“This is a ‘Mike from Queens’ event,” Mike from Queens said. “It’s pretty special.”
That was evident from the moment Mo Donegal crossed the finish line first in the 154th Belmont Stakes on Saturday, fulfilling a racing dream for co-owner Mike Repole, a guy who grew up in Middle Village, Queens, attended St. John’s and still is a part-time resident of Long Island — “28 days [a year],” he said — but mostly lives in Florida.
“So surreal,” he said.
Repole, 53, who built his fortune in the enhanced water business, arrived at the post-race news conference perspiring and parched, and immediately asked for a bottle of water.
It had been a wild 45 minutes or so by then, spent celebrating with a massive contingent of friends and family, including his parents, wife, daughter and brother Gerard, a retired New York City police officer.
A couple of dozen members of his group listened to him answer questions in the news conference, but he estimated he had spoken to 2,000 people during the day. “This is my hometown track,” he said.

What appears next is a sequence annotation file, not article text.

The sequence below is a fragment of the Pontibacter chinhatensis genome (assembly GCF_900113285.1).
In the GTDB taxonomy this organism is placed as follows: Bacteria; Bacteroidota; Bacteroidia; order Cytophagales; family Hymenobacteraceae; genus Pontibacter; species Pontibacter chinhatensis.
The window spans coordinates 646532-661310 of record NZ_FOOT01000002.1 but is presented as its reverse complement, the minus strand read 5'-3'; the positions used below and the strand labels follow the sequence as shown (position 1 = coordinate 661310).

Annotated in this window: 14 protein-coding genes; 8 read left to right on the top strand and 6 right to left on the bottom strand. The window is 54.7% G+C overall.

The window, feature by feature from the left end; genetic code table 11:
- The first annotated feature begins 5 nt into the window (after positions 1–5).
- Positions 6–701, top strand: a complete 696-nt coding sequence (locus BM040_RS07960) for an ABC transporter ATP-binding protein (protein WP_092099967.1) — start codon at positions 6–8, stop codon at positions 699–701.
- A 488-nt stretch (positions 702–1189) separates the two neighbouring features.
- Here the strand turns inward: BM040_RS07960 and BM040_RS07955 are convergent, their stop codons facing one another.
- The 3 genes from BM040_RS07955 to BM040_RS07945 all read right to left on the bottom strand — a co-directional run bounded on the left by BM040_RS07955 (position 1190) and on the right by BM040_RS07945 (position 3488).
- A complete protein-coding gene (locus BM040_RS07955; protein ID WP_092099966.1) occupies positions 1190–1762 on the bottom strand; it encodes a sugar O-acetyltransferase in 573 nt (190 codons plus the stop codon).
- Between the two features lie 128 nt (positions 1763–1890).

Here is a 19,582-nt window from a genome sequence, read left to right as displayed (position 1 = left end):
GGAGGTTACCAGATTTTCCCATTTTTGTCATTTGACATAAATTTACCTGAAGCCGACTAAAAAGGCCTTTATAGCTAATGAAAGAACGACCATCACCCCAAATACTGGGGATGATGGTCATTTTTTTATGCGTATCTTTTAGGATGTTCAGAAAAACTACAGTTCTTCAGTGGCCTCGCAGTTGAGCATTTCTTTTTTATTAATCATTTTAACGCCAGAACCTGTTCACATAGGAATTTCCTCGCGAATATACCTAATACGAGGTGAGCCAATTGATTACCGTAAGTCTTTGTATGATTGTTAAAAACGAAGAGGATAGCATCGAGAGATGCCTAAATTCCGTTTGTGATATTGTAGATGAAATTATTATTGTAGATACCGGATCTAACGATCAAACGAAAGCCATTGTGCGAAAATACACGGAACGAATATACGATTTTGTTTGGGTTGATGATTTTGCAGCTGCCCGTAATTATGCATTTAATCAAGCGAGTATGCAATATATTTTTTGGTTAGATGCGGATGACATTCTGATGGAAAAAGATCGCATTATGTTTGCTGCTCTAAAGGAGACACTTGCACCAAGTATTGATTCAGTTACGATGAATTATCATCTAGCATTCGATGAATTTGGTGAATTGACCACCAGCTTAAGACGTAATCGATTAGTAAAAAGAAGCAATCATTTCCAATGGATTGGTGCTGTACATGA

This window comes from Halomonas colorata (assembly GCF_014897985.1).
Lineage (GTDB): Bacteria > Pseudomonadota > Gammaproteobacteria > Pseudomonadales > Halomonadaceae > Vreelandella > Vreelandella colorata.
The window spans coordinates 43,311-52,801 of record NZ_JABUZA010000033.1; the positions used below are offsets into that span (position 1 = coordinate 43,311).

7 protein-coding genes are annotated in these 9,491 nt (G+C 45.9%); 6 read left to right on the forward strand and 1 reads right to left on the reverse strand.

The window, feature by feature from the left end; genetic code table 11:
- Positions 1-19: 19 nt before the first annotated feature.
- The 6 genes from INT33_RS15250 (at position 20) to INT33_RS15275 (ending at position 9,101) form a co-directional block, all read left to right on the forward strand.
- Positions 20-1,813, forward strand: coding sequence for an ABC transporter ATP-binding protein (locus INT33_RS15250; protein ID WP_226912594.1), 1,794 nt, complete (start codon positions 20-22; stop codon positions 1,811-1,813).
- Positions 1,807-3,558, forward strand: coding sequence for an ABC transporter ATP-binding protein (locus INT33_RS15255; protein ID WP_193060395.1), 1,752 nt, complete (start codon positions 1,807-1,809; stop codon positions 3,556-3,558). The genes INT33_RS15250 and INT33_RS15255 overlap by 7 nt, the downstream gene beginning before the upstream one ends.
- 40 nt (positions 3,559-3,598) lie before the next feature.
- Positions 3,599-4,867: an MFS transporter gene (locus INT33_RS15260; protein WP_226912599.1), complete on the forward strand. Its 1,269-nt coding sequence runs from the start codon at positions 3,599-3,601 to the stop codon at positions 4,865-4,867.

There were grammar school, high school and college friends, former fellow Key Food grocery stockers, restaurant servers, track workers, and “just guys from Queens and Brooklyn,” he said.
Repole finished second in the 2011 Belmont with Stay Thirsty, and never quite got over it until Saturday.
He bought a quarter of Mo Donegal — a son of Uncle Mo, a beloved horse he still owns a piece of — shortly before the Kentucky Derby. He also is a part-owner of Nest, the filly that finished second, through another partnership.
Jerry Crawford, CEO of Donegal Racing, said, “I think it's kind of cool that we could facilitate him in his hometown.”
Mo Donegal wore Repole’s blue-and-orange silks, chosen in honor of his favorite baseball team, the Mets.
At the Belmont draw on Tuesday, Repole was in the presence of the winner’s trophy and jokingly said, “Be careful with my trophy.”
After the race, Repole said he wanted to take a picture with the trophy but was warned by several people that would be a jinx.
“If nobody was there, I would have done it, and then I would have posted Tuesday’s picture and Saturday’s picture side by side,” he said.
Repole was interested in racing long before he was rich. He said he mostly visited Aqueduct and Belmont because he never had a car that could make it all the way to Saratoga.
“It felt like this was meant to be,” he said. “I’ve got 75 people at every race telling me, ‘This is the one; this is the one.’ They’re wrong every time. They were right this time.”